Evolvable and Adaptive Hardware (EAH) Systems have been a subject of study for about two decades. This paper argues that viewing EAH devices in isolation from the larger systems in which they serve as components is somewhat dangerous in that EAH devices can subvert the design hierarchies upon which designers base verification and validation efforts. The paper proposes augmenting EAH components with additional machinery to enable the application of model-checking and related Cyber-Physical Systems techniques to extract evolving intra-module relationships for formal verification and validation purposes.

J. C. Gallagher, S. Boddhu, E. Matson, G. Greenwood.  2014.  Improvements to Evolutionary Model Consistency Checking for a Flapping-Wing Micro Air Vehicle. 2014 IEEE International Conference on Evolvable Systems. :203-210.

Evolutionary Computation has been suggested as a means of providing ongoing adaptation of robot controllers. Most often, using Evolutionary Computation to that end focuses on recovery of acceptable robot performance with less attention given to diagnosing the nature of the failure that necessitated the adaptation. In previous work, we introduced the concept of Evolutionary Model Consistency Checking in which candidate robot controller evaluations were dual-purposed for both evolving control solutions and extracting robot fault diagnoses. In that less developed work, we could only detect single wing damage faults in a simulated Flapping Wing Micro Air Vehicle. We now extend the method to enable detection and diagnosis of both single wing and dual wing faults. This paper explains those extensions, demonstrates their efficacy via simulation studies, and provides discussion on the possibility of augmenting EC adaptation by exploiting extracted fault diagnoses to speed EC search.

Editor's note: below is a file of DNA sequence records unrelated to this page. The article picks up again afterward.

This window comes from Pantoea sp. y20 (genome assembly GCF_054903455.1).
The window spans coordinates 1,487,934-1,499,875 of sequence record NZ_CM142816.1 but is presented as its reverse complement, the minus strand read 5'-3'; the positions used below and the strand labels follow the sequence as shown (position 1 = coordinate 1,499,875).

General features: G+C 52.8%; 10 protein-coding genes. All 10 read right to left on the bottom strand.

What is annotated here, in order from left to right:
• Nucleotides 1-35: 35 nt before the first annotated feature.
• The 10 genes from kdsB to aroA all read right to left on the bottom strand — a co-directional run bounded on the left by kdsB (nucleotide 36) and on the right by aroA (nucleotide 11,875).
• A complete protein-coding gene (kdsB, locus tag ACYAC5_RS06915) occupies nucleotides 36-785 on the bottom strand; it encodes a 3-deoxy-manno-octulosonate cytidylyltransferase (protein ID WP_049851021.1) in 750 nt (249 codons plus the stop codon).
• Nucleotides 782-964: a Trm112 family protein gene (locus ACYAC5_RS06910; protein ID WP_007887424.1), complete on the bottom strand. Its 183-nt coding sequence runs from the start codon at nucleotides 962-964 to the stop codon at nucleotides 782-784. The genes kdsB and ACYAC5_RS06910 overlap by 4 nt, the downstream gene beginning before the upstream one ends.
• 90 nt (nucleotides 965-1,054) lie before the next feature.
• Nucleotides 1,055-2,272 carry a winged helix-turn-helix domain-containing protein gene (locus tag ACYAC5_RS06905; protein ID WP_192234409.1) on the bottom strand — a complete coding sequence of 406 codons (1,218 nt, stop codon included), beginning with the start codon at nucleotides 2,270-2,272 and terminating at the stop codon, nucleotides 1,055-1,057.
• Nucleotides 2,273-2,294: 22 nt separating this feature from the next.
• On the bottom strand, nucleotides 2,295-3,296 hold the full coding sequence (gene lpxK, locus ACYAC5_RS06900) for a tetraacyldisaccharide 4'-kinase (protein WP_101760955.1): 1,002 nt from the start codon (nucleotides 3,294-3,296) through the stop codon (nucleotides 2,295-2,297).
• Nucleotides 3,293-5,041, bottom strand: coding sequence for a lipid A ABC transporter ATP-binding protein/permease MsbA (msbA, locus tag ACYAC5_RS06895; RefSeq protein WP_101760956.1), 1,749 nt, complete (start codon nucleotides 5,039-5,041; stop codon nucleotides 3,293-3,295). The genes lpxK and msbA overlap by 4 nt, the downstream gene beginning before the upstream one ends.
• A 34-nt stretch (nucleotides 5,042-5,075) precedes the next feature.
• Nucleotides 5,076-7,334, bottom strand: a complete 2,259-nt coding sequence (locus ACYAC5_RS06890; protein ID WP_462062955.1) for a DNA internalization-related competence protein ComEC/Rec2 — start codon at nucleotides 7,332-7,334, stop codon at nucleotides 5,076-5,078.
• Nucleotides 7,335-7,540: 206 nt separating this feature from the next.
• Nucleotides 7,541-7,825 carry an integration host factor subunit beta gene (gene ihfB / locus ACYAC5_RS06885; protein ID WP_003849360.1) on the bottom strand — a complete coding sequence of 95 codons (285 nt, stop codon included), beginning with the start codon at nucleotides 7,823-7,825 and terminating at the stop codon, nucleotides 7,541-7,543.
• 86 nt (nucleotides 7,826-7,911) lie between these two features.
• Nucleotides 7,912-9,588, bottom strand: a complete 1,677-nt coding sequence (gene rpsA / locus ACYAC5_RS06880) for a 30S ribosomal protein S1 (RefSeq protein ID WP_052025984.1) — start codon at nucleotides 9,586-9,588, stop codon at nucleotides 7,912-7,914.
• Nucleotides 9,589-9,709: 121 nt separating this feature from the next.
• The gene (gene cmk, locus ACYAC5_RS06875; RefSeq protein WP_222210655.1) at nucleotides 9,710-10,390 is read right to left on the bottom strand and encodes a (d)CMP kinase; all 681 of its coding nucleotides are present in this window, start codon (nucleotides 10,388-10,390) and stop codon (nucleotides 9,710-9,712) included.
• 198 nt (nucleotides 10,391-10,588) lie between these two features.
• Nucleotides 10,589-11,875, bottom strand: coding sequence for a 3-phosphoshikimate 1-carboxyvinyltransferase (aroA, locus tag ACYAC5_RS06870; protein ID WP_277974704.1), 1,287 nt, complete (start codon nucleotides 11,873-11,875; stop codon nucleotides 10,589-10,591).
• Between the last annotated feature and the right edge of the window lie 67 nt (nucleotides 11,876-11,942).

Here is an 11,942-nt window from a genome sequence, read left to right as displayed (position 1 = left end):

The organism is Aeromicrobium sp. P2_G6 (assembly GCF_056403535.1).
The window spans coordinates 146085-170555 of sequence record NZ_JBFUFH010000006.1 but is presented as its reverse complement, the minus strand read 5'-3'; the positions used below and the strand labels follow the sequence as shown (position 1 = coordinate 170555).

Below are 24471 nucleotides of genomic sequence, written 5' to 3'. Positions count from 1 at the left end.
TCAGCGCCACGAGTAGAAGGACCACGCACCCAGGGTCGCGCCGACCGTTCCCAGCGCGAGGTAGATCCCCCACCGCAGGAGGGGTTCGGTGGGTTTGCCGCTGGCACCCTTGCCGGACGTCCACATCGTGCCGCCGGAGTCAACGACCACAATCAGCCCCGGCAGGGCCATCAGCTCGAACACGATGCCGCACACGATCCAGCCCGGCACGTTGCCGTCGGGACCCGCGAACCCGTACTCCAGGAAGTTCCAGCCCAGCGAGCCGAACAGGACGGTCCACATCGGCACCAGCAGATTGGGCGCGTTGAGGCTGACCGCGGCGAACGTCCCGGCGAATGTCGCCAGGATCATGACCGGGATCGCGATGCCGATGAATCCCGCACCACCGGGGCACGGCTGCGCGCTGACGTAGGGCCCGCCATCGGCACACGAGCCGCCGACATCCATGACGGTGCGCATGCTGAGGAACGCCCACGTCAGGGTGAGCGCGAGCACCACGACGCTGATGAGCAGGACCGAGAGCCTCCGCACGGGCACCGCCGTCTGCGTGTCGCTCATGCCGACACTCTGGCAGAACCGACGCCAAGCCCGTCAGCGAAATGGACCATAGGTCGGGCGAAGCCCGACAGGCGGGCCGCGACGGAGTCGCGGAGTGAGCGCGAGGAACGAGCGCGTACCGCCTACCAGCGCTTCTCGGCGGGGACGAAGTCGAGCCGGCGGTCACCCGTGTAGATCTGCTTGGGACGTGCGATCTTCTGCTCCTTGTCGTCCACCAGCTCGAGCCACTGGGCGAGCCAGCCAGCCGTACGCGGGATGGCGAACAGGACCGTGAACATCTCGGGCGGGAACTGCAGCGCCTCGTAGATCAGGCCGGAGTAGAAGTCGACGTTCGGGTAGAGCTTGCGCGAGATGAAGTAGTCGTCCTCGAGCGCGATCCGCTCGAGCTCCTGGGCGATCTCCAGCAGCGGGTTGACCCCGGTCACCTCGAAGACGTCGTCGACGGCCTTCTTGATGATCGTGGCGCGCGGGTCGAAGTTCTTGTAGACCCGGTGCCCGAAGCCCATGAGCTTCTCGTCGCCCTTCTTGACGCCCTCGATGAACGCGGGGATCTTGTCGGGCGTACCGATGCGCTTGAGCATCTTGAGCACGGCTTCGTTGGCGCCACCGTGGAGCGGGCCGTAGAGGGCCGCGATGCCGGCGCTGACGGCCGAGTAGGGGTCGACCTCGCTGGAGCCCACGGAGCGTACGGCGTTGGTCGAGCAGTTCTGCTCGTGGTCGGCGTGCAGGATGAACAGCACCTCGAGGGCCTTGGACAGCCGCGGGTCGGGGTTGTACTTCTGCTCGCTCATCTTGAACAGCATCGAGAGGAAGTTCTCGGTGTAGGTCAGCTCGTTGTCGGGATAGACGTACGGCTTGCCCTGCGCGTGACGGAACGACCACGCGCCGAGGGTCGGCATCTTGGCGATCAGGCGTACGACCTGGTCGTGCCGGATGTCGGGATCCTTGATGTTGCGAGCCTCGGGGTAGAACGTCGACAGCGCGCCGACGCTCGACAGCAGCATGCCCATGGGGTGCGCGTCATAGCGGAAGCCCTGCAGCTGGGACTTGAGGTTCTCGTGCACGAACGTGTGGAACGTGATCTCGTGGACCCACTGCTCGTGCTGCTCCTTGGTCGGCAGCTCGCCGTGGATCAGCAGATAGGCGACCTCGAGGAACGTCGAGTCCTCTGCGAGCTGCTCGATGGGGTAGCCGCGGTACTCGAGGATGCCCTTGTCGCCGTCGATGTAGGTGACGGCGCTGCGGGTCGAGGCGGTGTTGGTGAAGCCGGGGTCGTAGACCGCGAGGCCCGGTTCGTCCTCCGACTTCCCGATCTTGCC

J. C. Gallagher, M. Sam, S. Boddhu, E. T. Matson, G. Greenwood.  2016.  Drag force fault extension to evolutionary model consistency checking for a flapping-wing micro air vehicle. 2016 IEEE Congress on Evolutionary Computation (CEC). :3961-3968.